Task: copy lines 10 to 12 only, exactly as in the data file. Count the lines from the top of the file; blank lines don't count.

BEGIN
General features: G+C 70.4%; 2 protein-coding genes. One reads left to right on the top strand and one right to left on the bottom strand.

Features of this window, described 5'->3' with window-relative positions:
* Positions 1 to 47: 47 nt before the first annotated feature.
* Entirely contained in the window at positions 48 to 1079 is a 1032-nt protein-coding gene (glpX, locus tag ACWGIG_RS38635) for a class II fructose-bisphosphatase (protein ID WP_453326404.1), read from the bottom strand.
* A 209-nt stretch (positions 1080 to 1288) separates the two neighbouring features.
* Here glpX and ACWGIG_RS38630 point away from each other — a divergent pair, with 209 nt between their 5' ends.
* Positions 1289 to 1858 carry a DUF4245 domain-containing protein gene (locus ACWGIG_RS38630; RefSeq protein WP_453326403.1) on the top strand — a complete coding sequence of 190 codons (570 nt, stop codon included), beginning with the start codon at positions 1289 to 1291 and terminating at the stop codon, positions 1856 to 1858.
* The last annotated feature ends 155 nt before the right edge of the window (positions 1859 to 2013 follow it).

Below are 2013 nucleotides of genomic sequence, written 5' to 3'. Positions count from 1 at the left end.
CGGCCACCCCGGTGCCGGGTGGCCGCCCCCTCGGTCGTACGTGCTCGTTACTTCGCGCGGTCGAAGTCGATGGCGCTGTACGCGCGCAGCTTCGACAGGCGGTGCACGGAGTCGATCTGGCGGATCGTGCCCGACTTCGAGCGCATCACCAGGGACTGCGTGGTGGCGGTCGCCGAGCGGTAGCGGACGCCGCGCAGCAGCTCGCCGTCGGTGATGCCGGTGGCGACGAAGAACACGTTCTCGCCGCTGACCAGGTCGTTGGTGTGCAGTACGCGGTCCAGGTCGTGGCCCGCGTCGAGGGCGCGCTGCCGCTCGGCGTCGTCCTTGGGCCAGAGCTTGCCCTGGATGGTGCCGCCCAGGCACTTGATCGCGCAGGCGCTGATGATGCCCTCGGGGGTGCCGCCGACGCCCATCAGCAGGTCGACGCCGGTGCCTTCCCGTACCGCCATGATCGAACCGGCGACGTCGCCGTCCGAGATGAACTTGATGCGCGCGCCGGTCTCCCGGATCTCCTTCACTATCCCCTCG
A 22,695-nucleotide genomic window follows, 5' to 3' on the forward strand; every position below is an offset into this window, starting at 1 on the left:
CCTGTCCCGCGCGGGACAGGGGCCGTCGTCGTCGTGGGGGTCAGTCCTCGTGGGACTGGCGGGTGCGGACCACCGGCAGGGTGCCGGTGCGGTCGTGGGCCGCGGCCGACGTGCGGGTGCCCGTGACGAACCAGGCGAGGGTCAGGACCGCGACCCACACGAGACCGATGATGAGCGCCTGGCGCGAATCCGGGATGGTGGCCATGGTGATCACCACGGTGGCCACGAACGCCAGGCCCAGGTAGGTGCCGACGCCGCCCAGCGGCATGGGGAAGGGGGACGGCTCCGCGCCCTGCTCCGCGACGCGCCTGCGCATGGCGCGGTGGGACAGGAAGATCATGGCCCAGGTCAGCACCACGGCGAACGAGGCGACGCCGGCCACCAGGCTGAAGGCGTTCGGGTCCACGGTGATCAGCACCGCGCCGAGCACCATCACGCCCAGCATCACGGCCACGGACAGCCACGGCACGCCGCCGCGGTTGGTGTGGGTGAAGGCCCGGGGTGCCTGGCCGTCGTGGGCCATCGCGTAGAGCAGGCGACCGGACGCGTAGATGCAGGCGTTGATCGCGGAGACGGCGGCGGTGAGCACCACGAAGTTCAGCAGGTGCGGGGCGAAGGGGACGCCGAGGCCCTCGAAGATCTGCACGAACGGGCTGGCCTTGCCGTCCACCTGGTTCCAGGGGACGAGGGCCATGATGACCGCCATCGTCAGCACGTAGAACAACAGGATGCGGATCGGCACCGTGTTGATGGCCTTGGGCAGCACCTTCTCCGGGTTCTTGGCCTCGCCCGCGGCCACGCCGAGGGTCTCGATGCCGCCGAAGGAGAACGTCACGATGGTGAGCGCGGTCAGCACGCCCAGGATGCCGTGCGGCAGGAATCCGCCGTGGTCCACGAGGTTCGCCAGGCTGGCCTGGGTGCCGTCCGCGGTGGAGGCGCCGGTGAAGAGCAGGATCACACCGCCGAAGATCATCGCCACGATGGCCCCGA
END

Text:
CGGCCACCCCGGTGCCGGGTGGCCGCCCCCTCGGTCGTACGTGCTCGTTACTTCGCGCGGTCGAAGTCGATGGCGCTGTACGCGCGCAGCTTCGACAGGCGGTGCACGGAGTCGATCTGGCGGATCGTGCCCGACTTCGAGCGCATCACCAGGGACTGCGTGGTGGCGGTCGCCGAGCGGTAGCGGACGCCGCGCAGCAGCTCGCCGTCGGTGATGCCGGTGGCGACGAAGAACACGTTCTCGCCGCTGACCAGGTCGTTGGTGTGCAGTACGCGGTCCAGGTCGTGGCCCGCGTCGAGGGCGCGCTGCCGCTCGGCGTCGTCCTTGGGCCAGAGCTTGCCCTGGATGGTGCCGCCCAGGCACTTGATCGCGCAGGCGCTGATGATGCCCTCGGGGGTGCCGCCGACGCCCATCAGCAGGTCGACGCCGGTGCCTTCCCGTACCGCCATGATCGAACCGGCGACGTCGCCGTCCGAGATGAACTTGATGCGCGCGCCGGTCTCCCGGATCTCCTTCACTATCCCCTCG
A 22,695-nucleotide genomic window follows, 5' to 3' on the forward strand; every position below is an offset into this window, starting at 1 on the left:
CCTGTCCCGCGCGGGACAGGGGCCGTCGTCGTCGTGGGGGTCAGTCCTCGTGGGACTGGCGGGTGCGGACCACCGGCAGGGTGCCGGTGCGGTCGTGGGCCGCGGCCGACGTGCGGGTGCCCGTGACGAACCAGGCGAGGGTCAGGACCGCGACCCACACGAGACCGATGATGAGCGCCTGGCGCGAATCCGGGATGGTGGCCATGGTGATCACCACGGTGGCCACGAACGCCAGGCCCAGGTAGGTGCCGACGCCGCCCAGCGGCATGGGGAAGGGGGACGGCTCCGCGCCCTGCTCCGCGACGCGCCTGCGCATGGCGCGGTGGGACAGGAAGATCATGGCCCAGGTCAGCACCACGGCGAACGAGGCGACGCCGGCCACCAGGCTGAAGGCGTTCGGGTCCACGGTGATCAGCACCGCGCCGAGCACCATCACGCCCAGCATCACGGCCACGGACAGCCACGGCACGCCGCCGCGGTTGGTGTGGGTGAAGGCCCGGGGTGCCTGGCCGTCGTGGGCCATCGCGTAGAGCAGGCGACCGGACGCGTAGATGCAGGCGTTGATCGCGGAGACGGCGGCGGTGAGCACCACGAAGTTCAGCAGGTGCGGGGCGAAGGGGACGCCGAGGCCCTCGAAGATCTGCACGAACGGGCTGGCCTTGCCGTCCACCTGGTTCCAGGGGACGAGGGCCATGATGACCGCCATCGTCAGCACGTAGAACAACAGGATGCGGATCGGCACCGTGTTGATGGCCTTGGGCAGCACCTTCTCCGGGTTCTTGGCCTCGCCCGCGGCCACGCCGAGGGTCTCGATGCCGCCGAAGGAGAACGTCACGATGGTGAGCGCGGTCAGCACGCCCAGGATGCCGTGCGGCAGGAATCCGCCGTGGTCCACGAGGTTCGCCAGGCTGGCCTGGGTGCCGTCCGCGGTGGAGGCGCCGGTGAAGAGCAGGATCACACCGCCGAAGATCATCGCCACGATGGCCCCGA